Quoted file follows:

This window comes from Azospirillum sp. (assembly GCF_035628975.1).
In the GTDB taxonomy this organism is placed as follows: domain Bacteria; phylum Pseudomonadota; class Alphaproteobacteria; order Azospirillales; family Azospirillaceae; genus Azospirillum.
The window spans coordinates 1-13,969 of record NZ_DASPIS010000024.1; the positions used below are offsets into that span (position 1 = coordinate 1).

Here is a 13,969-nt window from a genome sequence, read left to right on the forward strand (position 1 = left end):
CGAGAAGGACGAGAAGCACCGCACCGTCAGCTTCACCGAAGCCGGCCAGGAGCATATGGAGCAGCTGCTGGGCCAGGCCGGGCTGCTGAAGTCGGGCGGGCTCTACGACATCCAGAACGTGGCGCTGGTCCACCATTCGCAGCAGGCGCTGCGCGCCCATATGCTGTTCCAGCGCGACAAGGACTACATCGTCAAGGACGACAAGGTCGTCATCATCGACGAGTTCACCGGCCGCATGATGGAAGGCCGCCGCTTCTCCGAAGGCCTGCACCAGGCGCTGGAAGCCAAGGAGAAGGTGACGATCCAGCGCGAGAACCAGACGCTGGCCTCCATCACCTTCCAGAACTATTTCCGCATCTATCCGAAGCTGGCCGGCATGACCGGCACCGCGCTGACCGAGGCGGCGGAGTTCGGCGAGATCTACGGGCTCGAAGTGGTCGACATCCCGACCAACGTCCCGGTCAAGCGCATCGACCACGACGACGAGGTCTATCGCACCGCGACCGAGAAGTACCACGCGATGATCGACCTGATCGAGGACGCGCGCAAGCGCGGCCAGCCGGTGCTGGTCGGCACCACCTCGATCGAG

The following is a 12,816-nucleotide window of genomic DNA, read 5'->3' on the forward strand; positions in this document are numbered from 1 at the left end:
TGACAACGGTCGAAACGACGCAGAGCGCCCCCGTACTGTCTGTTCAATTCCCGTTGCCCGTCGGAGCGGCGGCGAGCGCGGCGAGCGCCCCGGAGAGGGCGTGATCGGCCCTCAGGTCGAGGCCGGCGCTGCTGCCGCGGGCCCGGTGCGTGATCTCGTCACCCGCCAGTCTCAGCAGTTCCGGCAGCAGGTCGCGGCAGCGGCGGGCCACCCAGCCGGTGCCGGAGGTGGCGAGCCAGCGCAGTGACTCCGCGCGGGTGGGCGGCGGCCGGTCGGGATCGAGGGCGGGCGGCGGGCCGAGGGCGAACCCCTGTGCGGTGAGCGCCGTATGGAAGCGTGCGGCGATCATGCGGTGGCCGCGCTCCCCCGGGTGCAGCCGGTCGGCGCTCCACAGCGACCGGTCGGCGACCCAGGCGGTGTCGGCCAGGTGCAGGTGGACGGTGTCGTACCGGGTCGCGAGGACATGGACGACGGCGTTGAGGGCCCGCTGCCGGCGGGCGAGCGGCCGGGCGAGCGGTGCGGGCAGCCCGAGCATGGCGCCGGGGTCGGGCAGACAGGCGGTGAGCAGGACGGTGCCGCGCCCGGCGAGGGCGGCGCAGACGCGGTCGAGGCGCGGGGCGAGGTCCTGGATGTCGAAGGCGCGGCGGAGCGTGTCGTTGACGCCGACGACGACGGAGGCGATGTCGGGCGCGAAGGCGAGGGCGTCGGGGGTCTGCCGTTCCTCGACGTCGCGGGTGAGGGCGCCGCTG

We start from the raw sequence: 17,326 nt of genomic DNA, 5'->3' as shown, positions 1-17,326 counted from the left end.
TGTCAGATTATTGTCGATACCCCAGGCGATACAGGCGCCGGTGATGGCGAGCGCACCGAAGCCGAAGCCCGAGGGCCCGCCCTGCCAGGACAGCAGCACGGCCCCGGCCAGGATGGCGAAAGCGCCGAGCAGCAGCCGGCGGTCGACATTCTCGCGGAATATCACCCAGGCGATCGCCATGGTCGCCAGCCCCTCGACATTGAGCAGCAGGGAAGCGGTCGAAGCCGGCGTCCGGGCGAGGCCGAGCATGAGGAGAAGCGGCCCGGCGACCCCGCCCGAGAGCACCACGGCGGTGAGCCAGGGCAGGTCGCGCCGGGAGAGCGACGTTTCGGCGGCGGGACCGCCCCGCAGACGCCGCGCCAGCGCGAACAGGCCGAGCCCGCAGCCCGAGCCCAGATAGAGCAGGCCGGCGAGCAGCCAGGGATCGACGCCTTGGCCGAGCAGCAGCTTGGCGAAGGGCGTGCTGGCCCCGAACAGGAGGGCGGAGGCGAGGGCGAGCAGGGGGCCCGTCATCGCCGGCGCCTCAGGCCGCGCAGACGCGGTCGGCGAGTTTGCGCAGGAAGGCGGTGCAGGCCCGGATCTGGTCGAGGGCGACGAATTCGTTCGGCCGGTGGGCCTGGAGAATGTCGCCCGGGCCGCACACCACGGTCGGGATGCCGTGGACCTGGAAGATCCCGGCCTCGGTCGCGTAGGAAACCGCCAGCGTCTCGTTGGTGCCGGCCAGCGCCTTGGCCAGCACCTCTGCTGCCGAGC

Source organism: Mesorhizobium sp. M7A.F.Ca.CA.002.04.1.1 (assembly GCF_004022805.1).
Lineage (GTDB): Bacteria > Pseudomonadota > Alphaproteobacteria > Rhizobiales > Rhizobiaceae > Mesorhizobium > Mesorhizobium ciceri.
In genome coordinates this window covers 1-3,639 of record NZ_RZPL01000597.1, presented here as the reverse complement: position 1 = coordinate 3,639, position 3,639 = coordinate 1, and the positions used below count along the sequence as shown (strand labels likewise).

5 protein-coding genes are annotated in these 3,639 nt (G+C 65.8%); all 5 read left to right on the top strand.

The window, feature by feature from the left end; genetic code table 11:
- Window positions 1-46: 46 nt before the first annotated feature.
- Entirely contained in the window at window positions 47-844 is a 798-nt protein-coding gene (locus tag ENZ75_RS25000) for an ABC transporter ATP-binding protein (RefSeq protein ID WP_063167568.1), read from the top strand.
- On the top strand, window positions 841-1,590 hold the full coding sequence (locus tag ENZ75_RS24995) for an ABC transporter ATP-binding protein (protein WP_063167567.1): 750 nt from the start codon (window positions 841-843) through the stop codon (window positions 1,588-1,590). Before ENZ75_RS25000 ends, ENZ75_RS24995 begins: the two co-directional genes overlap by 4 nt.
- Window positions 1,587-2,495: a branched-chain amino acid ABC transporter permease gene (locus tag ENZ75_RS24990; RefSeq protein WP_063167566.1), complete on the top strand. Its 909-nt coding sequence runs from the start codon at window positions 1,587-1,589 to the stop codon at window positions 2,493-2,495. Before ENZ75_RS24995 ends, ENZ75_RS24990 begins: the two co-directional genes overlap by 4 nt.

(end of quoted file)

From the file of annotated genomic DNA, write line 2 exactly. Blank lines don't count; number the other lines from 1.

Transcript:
In the GTDB taxonomy this organism is placed as follows: domain Bacteria; phylum Pseudomonadota; class Alphaproteobacteria; order Azospirillales; family Azospirillaceae; genus Azospirillum.